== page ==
I have always had a special affinity for owls. One of the living room walls in my childhood home was home to my mother’s extensive collection and it was literally covered with images of all sizes and types of the beautiful birds; from simple pen-and-ink drawings to beautiful oil paintings. I could sit and stare at them for hours and I’m sure my wide-eyed stillness mirrored the very pictures that I was so fascinated by. It was years, however, before I saw a real, live owl in the wild and, even then, it was just a glimpse. I have seen only a handful since then, but that initial thrill still hasn’t worn off.
My favourite species of owl has always been the fittingly-named Great Grey Owl (Strix nebulosa). Bold and beautiful, the Great Grey Owl was made the official bird of my home province, Manitoba, in 1987. Said to be the largest species of owl in North America, the Great Grey Owl boasts a wingspan of up to 5 feet; however, even for such a large bird, sightings are rare. Standing at a mere 3” tall, this needle felted depiction of Strix nebulosa (above) makes up in cuteness what it lacks in stature. The tiny creature was handmade by Melanie Anne Green and is a member of the fabulous flock found at The Felt Menagerie. Melanie Ann is also the artist who created the lovely owl print at the top of this article. Her illustrations and prints can be found in her other shop, Ink Me Up.
Although they have been depicted in art for thousands of years, owls have recently moved up the ranks of pop-culture, thanks in part to the young Mr H. Potter and his schoolmates. Easy to identify by his pure white colouring*, Harry’s own owl, Hedwig, is a Snowy Owl (Bubo scandiacus). Living up to their name, Snowy Owls are well-suited for life north of the 60th parallel, with their thick plumage and heavily-feathered feet. Should you find yourself in a northern clime, a good pair of woollen mittens like these ones from For My Darling (pictured above) will keep you toasty-warm. Upcycled from a pre-loved sweater, they also feature reinforced leather palms; perfect for gripping both steering wheels and flying brooms! (Be sure to check out For My Darling’s shop for adorable upcycled owl toys, as well.)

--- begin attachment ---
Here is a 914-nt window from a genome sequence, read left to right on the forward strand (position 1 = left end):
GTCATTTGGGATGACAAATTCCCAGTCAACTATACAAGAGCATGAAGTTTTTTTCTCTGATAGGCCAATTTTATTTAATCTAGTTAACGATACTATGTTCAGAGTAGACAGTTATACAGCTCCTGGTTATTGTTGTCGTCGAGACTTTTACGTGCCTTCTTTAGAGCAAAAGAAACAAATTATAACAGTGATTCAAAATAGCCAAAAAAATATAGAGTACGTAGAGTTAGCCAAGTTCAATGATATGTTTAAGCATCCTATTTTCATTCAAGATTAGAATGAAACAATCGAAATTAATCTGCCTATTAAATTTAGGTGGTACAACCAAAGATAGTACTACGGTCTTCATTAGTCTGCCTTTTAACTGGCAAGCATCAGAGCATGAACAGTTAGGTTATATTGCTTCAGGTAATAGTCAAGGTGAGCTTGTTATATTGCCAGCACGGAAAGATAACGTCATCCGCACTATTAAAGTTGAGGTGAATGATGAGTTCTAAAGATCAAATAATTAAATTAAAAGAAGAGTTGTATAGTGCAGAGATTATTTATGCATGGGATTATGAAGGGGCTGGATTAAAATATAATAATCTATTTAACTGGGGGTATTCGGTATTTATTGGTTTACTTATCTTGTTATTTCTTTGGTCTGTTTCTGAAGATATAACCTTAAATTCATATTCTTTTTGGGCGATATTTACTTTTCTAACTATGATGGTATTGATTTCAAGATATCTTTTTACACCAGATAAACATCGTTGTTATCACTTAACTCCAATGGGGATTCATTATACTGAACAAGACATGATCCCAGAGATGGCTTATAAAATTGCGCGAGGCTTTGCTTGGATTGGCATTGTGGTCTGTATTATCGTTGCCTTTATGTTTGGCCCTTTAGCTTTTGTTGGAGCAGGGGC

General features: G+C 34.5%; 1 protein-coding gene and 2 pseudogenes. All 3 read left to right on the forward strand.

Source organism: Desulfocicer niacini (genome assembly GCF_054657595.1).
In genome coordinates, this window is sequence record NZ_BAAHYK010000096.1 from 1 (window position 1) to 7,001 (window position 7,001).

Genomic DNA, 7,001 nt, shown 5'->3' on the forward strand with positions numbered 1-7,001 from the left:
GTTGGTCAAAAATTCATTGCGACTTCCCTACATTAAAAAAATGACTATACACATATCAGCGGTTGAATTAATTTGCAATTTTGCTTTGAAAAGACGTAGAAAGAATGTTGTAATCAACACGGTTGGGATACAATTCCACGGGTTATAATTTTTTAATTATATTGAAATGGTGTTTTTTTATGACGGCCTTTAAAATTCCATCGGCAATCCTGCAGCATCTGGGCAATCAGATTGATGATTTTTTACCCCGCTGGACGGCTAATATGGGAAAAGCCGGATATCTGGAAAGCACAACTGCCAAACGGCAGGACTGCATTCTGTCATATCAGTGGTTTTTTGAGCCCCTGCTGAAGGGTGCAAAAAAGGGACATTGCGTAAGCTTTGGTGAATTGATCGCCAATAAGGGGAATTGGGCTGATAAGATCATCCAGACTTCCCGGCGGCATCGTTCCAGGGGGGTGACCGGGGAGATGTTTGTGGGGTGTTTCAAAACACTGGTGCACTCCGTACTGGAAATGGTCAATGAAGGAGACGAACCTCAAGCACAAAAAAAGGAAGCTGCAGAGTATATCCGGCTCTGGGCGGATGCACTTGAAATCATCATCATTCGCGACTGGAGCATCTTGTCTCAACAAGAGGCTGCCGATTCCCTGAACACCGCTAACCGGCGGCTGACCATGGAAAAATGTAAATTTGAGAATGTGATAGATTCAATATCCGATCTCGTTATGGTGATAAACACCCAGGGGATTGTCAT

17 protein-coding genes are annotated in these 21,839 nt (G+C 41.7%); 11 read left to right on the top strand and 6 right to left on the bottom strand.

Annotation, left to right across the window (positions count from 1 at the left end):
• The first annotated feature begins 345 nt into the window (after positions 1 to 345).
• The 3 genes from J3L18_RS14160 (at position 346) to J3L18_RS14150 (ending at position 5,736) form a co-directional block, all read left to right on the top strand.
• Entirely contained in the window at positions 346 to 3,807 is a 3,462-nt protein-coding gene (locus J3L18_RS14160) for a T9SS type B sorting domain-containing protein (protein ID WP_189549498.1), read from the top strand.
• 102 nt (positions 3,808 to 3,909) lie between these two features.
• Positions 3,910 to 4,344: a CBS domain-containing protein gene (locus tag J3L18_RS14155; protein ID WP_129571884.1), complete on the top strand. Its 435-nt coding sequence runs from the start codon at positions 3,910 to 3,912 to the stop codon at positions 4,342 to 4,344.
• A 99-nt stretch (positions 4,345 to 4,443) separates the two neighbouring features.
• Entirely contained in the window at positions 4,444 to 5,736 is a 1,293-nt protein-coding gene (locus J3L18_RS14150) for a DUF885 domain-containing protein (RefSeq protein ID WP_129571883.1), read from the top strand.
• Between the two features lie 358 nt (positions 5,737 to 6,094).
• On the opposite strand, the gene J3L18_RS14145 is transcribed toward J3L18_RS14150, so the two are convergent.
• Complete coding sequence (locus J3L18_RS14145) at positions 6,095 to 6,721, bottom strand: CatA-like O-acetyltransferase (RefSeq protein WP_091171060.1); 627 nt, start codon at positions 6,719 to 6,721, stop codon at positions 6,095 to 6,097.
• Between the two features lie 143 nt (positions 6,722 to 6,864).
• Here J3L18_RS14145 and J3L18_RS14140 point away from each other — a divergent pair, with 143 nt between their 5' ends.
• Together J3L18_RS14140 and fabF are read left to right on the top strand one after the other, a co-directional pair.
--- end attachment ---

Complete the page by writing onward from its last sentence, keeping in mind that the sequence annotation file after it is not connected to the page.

I am sad to say that my mother has long given up “her owls”. Once people found out that she collected them, she was inundated with owl trinkets and tzotchkes from well-meaning friends and family. Rather than allow her carefully curated collection to be sullied by dollar-store “treasures”, she packed up her art and replaced it with a very large picture of an empty branch; a rather symbolic move, now that I think about it. I would love to get her back into it, though, but on a much smaller scale. I know that she would love this beautiful 8×10” watercolour by Italian artist DIMDi, pictured above. I think this painting perfectly captures the sweet expression of the Barn Owl (Tyto alba), which are recognizable by their heart-shapes faces and lack of “ear tufts”.
*While the male Snowy owls are as white as the driven snow, the females’ feathers have dark markings. Now you know!